to find our bodies inside.

Spencer Chang is a writer from Taipei, Taiwan. His work has appeared or is forthcoming in The Rising Phoenix Review, Rabbit, Blue Marble Review, The Daphne Review, and elsewhere.

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on this walk, i wait
for the blue evening to thumb itself into my bony hips like an old lover.
in the dark and ripped
open on the slush-snow,
a crushed rabbit regards me.
rounded like the beat-blink of a black eye; a bruised fruit, a pistol crack
of love.
i twitch. i furrow my brow.
i tremble like empty seed pods, fat, husky masses balled and brittle with longing.
the streets grow quieter; a vein is emptied out onto the sidewalk.
these days, my hands get cold quite easily—
            something about my inability to eat,
            my failure to keep myself alive in any meaningful manner.
            this metabolism is no match for my hunger.
would you like to hold them?

Anne Fu is a non-binary teenager from somewhere in southern Ontario. They enjoy showing empathy to small insects and have been published a couple of times before.

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baba cried the night we had to
leave. he is a good man, nearly
seven feet tall but wears the air
above him like he is asking for
forgiveness. the night before we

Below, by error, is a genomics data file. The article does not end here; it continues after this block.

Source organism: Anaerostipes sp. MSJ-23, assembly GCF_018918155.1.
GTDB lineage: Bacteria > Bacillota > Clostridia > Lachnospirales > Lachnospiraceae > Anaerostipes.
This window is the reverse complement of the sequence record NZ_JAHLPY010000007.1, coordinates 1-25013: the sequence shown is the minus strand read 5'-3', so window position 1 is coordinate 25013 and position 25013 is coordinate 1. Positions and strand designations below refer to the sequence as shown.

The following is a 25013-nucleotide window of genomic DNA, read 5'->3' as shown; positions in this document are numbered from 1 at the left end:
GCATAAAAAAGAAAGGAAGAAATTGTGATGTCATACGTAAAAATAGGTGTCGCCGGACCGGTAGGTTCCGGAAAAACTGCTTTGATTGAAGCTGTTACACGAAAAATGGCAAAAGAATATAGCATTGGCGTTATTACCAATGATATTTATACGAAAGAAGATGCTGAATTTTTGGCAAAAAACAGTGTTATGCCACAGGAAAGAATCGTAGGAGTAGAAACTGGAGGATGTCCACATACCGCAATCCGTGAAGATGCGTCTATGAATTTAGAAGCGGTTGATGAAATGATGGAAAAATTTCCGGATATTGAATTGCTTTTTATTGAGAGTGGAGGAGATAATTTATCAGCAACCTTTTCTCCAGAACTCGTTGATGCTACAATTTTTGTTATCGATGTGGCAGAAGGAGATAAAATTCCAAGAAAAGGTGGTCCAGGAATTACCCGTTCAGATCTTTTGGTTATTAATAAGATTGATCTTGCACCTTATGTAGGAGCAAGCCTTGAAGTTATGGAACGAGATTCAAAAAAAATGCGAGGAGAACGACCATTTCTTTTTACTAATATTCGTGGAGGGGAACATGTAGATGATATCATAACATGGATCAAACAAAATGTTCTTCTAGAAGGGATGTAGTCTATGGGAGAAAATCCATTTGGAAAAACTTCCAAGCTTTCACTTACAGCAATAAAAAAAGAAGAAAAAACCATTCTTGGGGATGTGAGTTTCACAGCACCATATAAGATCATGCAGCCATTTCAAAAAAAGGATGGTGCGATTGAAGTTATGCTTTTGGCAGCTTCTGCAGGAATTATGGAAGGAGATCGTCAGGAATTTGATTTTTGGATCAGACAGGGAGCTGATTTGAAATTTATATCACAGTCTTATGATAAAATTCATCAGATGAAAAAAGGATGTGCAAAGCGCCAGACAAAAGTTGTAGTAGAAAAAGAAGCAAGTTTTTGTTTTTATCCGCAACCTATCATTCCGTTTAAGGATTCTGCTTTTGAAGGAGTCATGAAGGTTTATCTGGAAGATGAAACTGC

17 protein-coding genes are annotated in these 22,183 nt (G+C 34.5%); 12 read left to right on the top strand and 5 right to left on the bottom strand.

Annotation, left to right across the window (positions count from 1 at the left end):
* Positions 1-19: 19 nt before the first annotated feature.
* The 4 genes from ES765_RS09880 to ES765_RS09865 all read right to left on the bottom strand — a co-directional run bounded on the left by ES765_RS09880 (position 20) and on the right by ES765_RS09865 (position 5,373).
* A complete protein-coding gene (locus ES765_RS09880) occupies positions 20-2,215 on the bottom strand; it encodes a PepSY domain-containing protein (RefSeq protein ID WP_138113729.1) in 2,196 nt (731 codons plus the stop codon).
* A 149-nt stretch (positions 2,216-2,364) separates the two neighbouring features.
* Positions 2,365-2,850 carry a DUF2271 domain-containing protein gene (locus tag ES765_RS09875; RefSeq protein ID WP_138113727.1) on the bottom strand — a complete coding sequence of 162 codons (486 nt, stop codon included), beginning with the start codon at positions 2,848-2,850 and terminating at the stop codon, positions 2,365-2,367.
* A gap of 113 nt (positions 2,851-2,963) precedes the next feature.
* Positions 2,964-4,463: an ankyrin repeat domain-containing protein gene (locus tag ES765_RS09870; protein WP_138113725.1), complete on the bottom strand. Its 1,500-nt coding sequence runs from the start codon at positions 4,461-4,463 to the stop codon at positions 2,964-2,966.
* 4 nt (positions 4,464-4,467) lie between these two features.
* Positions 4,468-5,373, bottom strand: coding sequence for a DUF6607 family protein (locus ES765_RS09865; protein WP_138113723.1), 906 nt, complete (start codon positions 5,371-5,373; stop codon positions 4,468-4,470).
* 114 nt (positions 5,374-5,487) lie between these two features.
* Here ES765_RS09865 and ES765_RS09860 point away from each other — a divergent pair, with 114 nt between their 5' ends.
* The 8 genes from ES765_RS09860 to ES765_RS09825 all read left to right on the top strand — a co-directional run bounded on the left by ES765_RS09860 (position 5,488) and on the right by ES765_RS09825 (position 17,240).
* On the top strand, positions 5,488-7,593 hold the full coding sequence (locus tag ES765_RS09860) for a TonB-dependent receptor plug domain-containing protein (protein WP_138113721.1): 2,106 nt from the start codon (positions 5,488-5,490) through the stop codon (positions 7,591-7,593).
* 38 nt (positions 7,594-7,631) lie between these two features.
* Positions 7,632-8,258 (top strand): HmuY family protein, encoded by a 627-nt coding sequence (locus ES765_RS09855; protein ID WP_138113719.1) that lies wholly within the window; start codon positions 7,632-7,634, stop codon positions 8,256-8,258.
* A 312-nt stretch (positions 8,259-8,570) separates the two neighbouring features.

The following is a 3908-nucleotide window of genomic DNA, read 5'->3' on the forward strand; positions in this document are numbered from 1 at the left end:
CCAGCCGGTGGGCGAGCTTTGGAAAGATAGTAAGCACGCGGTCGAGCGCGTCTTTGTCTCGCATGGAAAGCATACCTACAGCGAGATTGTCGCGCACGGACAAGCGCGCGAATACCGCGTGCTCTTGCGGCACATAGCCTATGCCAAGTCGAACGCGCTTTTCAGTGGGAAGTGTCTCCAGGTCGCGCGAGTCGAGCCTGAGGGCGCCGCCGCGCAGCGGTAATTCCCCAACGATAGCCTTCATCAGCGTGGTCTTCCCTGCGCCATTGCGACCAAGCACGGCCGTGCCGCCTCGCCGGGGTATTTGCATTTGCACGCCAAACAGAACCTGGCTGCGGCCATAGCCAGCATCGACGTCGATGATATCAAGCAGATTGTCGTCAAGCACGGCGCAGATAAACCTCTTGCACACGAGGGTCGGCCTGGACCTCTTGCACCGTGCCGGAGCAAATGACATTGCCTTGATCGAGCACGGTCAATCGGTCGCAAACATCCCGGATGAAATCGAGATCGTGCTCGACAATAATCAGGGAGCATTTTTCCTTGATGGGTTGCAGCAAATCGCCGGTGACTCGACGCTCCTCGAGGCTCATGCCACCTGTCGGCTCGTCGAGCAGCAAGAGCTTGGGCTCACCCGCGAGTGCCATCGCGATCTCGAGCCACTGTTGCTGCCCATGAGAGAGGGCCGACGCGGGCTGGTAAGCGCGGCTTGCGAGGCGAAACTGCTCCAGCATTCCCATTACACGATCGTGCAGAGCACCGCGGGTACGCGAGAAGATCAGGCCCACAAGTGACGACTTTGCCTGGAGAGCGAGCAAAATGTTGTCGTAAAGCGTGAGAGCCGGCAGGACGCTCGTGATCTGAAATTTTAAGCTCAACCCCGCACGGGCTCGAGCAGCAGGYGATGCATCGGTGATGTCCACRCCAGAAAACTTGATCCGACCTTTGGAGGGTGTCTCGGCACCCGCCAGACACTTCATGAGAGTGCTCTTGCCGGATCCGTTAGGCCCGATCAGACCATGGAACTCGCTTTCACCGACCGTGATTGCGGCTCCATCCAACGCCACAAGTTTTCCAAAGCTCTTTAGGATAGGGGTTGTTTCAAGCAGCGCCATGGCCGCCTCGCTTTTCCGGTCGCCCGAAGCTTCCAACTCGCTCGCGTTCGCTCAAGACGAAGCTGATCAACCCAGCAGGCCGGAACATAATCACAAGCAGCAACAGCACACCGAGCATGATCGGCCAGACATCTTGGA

slip            out of this country, he
tells me why i should return.

                        bao bao, he rumbles, in the
                        darkness of my grandmother’s
                        bedroom. the knife of light on
                        the floor births me into
                        rectangular being. you should
                        not be ashamed.

i know well of the things he tells
me: dead rabbits and hung dogs,
chairman portraits on crumpled
dollar bills, dusty Mongolian
roads and dead vertical scripts in
the Gobi. my nomadsmen speak
and i do not understand; i must
tell them, with my own cracked-
skull voice, that i am not one of
them. that i am no more familiar
to them than the white-fleshed
fist            pressed against their

                        when my cousins show me their
                        shrine, their pyramids of
                        oranges in blue bowls and
                        incense, i can only nod.
                        allegory, meet ancestor.

i do not know what to do with
myself when i watch him wipe
the tears away. inverted halo,
beijing crackles black judgement
on my turned back. i have never
seen a man as big as him weep. i
roll my suitcase down the
linoleum and try not to look

Anne Fu is a non-binary teenager from somewhere in southern Ontario. They enjoy showing empathy to small insects and have been published a couple of times before.